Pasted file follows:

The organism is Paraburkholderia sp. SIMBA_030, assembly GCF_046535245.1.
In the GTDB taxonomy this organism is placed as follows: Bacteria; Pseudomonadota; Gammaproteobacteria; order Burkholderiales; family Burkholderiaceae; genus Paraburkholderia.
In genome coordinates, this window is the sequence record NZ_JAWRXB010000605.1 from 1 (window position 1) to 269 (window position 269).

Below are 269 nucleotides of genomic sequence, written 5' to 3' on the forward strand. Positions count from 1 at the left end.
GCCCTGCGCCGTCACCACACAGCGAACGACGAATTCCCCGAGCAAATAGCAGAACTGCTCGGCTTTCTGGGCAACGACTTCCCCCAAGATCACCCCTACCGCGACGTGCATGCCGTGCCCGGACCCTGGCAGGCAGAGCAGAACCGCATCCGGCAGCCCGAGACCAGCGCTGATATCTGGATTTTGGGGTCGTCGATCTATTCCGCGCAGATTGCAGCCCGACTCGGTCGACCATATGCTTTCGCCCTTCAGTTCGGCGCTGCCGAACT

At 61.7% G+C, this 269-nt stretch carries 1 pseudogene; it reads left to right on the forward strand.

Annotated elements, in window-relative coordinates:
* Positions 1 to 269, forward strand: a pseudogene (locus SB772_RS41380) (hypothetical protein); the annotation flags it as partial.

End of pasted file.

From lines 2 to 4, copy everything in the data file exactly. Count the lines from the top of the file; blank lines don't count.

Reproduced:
In the GTDB taxonomy this organism is placed as follows: Bacteria; Pseudomonadota; Gammaproteobacteria; order Burkholderiales; family Burkholderiaceae; genus Paraburkholderia.
In genome coordinates, this window is the sequence record NZ_JAWRXB010000605.1 from 1 (window position 1) to 269 (window position 269).

Below are 269 nucleotides of genomic sequence, written 5' to 3' on the forward strand. Positions count from 1 at the left end.